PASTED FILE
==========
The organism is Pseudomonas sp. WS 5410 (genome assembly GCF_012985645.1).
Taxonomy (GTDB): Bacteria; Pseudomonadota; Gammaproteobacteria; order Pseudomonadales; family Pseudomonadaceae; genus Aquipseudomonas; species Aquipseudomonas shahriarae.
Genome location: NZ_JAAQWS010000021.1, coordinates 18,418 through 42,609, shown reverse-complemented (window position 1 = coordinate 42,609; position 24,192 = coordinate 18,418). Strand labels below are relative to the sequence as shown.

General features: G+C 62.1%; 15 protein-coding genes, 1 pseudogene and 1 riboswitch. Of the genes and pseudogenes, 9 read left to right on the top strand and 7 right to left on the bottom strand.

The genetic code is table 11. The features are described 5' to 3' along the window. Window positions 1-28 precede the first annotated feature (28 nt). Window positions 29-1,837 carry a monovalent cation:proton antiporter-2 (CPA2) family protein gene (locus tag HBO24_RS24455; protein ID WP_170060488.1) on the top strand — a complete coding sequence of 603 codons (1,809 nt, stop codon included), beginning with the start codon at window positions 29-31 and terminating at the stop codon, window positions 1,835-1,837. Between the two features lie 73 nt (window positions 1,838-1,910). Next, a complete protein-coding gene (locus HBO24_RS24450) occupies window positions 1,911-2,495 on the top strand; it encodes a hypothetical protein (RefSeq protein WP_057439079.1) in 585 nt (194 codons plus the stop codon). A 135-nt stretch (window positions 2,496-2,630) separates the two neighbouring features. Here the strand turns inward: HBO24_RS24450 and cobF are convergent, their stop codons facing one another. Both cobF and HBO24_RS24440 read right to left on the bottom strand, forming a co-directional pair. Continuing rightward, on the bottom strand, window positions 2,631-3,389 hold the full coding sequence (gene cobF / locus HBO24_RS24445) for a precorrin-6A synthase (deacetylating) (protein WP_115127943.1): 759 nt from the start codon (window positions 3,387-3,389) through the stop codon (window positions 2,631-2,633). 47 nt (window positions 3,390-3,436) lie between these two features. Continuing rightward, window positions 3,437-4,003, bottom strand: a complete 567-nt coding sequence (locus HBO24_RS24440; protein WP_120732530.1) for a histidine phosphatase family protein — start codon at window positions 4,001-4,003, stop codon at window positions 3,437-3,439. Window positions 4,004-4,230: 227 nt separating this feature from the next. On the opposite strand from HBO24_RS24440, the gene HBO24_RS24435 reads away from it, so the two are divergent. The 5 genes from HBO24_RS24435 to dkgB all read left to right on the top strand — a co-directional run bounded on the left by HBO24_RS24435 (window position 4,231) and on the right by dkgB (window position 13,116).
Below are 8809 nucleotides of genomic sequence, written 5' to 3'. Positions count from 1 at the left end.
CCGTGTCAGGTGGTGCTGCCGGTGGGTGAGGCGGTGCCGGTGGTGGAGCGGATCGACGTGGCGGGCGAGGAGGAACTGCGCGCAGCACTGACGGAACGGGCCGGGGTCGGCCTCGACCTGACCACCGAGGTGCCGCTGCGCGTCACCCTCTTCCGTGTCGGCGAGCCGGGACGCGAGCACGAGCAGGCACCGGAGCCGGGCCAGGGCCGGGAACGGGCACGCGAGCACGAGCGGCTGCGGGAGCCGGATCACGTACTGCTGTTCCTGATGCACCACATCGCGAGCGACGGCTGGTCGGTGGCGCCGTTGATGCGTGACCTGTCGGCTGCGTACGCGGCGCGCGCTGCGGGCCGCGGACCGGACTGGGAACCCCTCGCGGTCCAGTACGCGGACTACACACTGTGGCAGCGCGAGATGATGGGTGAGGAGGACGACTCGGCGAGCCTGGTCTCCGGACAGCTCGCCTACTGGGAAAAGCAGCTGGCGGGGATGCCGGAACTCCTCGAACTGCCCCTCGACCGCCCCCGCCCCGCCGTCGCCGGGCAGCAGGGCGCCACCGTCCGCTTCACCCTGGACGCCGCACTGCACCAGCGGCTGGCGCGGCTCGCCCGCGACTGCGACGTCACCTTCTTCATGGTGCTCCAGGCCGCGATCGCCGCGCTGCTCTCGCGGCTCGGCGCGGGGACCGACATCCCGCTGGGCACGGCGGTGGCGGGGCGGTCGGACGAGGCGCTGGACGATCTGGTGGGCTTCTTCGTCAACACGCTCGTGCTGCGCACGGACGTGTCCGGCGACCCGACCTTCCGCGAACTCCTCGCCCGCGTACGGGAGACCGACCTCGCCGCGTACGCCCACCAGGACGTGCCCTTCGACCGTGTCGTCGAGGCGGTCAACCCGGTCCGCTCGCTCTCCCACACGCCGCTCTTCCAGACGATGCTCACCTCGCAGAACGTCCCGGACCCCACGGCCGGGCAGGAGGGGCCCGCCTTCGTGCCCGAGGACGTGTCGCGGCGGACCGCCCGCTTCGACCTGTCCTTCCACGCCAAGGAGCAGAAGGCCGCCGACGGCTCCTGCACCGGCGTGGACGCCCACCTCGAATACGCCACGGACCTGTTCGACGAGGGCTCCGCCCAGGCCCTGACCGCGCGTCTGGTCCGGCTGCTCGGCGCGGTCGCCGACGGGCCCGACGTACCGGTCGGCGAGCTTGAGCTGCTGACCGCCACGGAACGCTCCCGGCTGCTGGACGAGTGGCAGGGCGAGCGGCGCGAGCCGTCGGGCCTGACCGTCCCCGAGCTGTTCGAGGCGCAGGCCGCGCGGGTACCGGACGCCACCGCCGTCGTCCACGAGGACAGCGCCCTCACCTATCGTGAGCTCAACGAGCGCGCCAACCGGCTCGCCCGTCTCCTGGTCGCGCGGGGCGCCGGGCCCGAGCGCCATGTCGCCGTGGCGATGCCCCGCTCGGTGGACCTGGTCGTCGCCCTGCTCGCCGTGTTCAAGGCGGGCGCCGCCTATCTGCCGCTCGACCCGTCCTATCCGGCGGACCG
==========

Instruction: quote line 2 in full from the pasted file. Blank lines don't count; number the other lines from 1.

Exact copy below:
Taxonomy (GTDB): Bacteria; Pseudomonadota; Gammaproteobacteria; order Pseudomonadales; family Pseudomonadaceae; genus Aquipseudomonas; species Aquipseudomonas shahriarae.